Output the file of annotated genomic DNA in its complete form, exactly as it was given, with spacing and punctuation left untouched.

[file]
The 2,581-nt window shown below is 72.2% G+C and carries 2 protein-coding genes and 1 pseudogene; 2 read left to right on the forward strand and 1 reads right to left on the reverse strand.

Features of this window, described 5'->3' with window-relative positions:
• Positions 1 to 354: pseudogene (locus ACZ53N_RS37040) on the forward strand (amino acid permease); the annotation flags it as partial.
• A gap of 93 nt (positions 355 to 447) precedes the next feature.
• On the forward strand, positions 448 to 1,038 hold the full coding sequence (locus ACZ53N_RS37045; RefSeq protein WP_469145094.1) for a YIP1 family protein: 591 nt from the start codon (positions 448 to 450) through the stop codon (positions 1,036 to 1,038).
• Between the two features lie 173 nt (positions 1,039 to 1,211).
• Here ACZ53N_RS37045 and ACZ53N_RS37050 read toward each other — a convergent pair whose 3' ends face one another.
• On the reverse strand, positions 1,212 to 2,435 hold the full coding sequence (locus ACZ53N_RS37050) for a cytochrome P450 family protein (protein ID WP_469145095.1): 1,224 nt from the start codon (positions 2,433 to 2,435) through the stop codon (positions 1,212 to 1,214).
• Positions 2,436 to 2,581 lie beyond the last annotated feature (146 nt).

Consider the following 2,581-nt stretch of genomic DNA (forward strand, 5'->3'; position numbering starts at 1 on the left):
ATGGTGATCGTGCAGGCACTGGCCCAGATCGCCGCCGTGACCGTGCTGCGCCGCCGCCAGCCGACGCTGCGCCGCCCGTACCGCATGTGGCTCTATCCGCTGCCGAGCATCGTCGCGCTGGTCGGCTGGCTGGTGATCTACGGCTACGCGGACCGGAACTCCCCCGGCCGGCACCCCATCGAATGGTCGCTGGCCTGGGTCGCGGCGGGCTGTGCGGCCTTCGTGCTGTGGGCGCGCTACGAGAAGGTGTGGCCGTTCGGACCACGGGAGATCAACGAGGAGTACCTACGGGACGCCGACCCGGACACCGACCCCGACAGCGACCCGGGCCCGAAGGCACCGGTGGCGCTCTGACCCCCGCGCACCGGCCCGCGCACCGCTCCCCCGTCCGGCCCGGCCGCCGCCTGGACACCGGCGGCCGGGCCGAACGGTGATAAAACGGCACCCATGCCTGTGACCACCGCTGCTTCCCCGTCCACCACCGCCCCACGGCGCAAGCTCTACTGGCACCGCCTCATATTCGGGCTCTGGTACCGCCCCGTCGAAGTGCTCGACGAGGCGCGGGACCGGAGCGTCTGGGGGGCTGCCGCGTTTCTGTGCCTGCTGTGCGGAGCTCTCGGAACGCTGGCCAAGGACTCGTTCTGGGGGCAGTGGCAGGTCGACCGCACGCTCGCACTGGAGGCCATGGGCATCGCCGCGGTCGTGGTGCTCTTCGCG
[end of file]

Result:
The 2,581-nt window shown below is 72.2% G+C and carries 2 protein-coding genes and 1 pseudogene; 2 read left to right on the forward strand and 1 reads right to left on the reverse strand.

Features of this window, described 5'->3' with window-relative positions:
• Positions 1 to 354: pseudogene (locus ACZ53N_RS37040) on the forward strand (amino acid permease); the annotation flags it as partial.
• A gap of 93 nt (positions 355 to 447) precedes the next feature.
• On the forward strand, positions 448 to 1,038 hold the full coding sequence (locus ACZ53N_RS37045; RefSeq protein WP_469145094.1) for a YIP1 family protein: 591 nt from the start codon (positions 448 to 450) through the stop codon (positions 1,036 to 1,038).
• Between the two features lie 173 nt (positions 1,039 to 1,211).
• Here ACZ53N_RS37045 and ACZ53N_RS37050 read toward each other — a convergent pair whose 3' ends face one another.
• On the reverse strand, positions 1,212 to 2,435 hold the full coding sequence (locus ACZ53N_RS37050) for a cytochrome P450 family protein (protein ID WP_469145095.1): 1,224 nt from the start codon (positions 2,433 to 2,435) through the stop codon (positions 1,212 to 1,214).
• Positions 2,436 to 2,581 lie beyond the last annotated feature (146 nt).

Consider the following 2,581-nt stretch of genomic DNA (forward strand, 5'->3'; position numbering starts at 1 on the left):
ATGGTGATCGTGCAGGCACTGGCCCAGATCGCCGCCGTGACCGTGCTGCGCCGCCGCCAGCCGACGCTGCGCCGCCCGTACCGCATGTGGCTCTATCCGCTGCCGAGCATCGTCGCGCTGGTCGGCTGGCTGGTGATCTACGGCTACGCGGACCGGAACTCCCCCGGCCGGCACCCCATCGAATGGTCGCTGGCCTGGGTCGCGGCGGGCTGTGCGGCCTTCGTGCTGTGGGCGCGCTACGAGAAGGTGTGGCCGTTCGGACCACGGGAGATCAACGAGGAGTACCTACGGGACGCCGACCCGGACACCGACCCCGACAGCGACCCGGGCCCGAAGGCACCGGTGGCGCTCTGACCCCCGCGCACCGGCCCGCGCACCGCTCCCCCGTCCGGCCCGGCCGCCGCCTGGACACCGGCGGCCGGGCCGAACGGTGATAAAACGGCACCCATGCCTGTGACCACCGCTGCTTCCCCGTCCACCACCGCCCCACGGCGCAAGCTCTACTGGCACCGCCTCATATTCGGGCTCTGGTACCGCCCCGTCGAAGTGCTCGACGAGGCGCGGGACCGGAGCGTCTGGGGGGCTGCCGCGTTTCTGTGCCTGCTGTGCGGAGCTCTCGGAACGCTGGCCAAGGACTCGTTCTGGGGGCAGTGGCAGGTCGACCGCACGCTCGCACTGGAGGCCATGGGCATCGCCGCGGTCGTGGTGCTCTTCGCG